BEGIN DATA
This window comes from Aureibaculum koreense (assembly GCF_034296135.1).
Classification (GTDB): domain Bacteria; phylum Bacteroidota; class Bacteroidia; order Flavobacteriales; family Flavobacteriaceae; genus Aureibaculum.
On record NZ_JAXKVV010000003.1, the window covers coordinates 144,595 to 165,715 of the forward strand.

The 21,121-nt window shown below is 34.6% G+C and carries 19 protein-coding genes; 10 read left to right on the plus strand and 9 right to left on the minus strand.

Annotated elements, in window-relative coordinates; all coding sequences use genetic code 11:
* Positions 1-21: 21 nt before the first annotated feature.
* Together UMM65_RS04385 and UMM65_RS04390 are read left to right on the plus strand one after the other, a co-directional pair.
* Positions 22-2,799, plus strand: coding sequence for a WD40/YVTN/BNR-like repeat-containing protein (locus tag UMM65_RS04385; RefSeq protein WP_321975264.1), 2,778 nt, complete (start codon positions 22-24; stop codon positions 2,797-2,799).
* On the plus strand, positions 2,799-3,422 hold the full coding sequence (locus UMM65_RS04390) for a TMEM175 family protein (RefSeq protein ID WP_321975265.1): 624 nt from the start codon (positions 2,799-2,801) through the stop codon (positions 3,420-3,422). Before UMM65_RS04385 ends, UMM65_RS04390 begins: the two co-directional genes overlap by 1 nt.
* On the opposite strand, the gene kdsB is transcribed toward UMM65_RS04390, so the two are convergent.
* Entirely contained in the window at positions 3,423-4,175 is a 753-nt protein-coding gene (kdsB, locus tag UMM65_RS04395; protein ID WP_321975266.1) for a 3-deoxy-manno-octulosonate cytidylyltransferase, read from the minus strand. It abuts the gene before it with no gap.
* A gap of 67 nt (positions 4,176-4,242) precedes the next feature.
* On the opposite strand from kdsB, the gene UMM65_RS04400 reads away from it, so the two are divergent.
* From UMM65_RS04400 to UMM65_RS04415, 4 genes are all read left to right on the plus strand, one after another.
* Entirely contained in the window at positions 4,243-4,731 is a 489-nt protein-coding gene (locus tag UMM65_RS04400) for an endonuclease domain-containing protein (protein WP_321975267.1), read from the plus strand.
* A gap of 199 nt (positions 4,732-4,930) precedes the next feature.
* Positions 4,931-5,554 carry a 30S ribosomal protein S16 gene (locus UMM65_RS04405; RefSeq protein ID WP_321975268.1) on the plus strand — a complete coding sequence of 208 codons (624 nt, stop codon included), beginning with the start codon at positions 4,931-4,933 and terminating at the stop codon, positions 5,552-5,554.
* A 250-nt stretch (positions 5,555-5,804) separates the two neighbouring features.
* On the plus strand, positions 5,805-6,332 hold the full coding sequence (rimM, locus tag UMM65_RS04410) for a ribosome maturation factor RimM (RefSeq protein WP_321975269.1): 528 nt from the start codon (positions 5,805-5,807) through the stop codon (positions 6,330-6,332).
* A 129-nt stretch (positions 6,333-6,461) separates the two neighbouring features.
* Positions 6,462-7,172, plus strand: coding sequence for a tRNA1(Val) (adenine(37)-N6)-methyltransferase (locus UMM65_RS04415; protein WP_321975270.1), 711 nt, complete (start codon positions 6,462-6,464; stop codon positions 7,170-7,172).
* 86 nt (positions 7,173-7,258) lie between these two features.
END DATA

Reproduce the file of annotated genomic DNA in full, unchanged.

This window comes from Aureibaculum koreense (assembly GCF_034296135.1).
Classification (GTDB): domain Bacteria; phylum Bacteroidota; class Bacteroidia; order Flavobacteriales; family Flavobacteriaceae; genus Aureibaculum.
On record NZ_JAXKVV010000003.1, the window covers coordinates 144,595 to 165,715 of the forward strand.

The 21,121-nt window shown below is 34.6% G+C and carries 19 protein-coding genes; 10 read left to right on the plus strand and 9 right to left on the minus strand.

Annotated elements, in window-relative coordinates; all coding sequences use genetic code 11:
* Positions 1-21: 21 nt before the first annotated feature.
* Together UMM65_RS04385 and UMM65_RS04390 are read left to right on the plus strand one after the other, a co-directional pair.
* Positions 22-2,799, plus strand: coding sequence for a WD40/YVTN/BNR-like repeat-containing protein (locus tag UMM65_RS04385; RefSeq protein WP_321975264.1), 2,778 nt, complete (start codon positions 22-24; stop codon positions 2,797-2,799).
* On the plus strand, positions 2,799-3,422 hold the full coding sequence (locus UMM65_RS04390) for a TMEM175 family protein (RefSeq protein ID WP_321975265.1): 624 nt from the start codon (positions 2,799-2,801) through the stop codon (positions 3,420-3,422). Before UMM65_RS04385 ends, UMM65_RS04390 begins: the two co-directional genes overlap by 1 nt.
* On the opposite strand, the gene kdsB is transcribed toward UMM65_RS04390, so the two are convergent.
* Entirely contained in the window at positions 3,423-4,175 is a 753-nt protein-coding gene (kdsB, locus tag UMM65_RS04395; protein ID WP_321975266.1) for a 3-deoxy-manno-octulosonate cytidylyltransferase, read from the minus strand. It abuts the gene before it with no gap.
* A gap of 67 nt (positions 4,176-4,242) precedes the next feature.
* On the opposite strand from kdsB, the gene UMM65_RS04400 reads away from it, so the two are divergent.
* From UMM65_RS04400 to UMM65_RS04415, 4 genes are all read left to right on the plus strand, one after another.
* Entirely contained in the window at positions 4,243-4,731 is a 489-nt protein-coding gene (locus tag UMM65_RS04400) for an endonuclease domain-containing protein (protein WP_321975267.1), read from the plus strand.
* A gap of 199 nt (positions 4,732-4,930) precedes the next feature.
* Positions 4,931-5,554 carry a 30S ribosomal protein S16 gene (locus UMM65_RS04405; RefSeq protein ID WP_321975268.1) on the plus strand — a complete coding sequence of 208 codons (624 nt, stop codon included), beginning with the start codon at positions 4,931-4,933 and terminating at the stop codon, positions 5,552-5,554.
* A 250-nt stretch (positions 5,555-5,804) separates the two neighbouring features.
* On the plus strand, positions 5,805-6,332 hold the full coding sequence (rimM, locus tag UMM65_RS04410) for a ribosome maturation factor RimM (RefSeq protein WP_321975269.1): 528 nt from the start codon (positions 5,805-5,807) through the stop codon (positions 6,330-6,332).
* A 129-nt stretch (positions 6,333-6,461) separates the two neighbouring features.
* Positions 6,462-7,172, plus strand: coding sequence for a tRNA1(Val) (adenine(37)-N6)-methyltransferase (locus UMM65_RS04415; protein WP_321975270.1), 711 nt, complete (start codon positions 6,462-6,464; stop codon positions 7,170-7,172).
* 86 nt (positions 7,173-7,258) lie between these two features.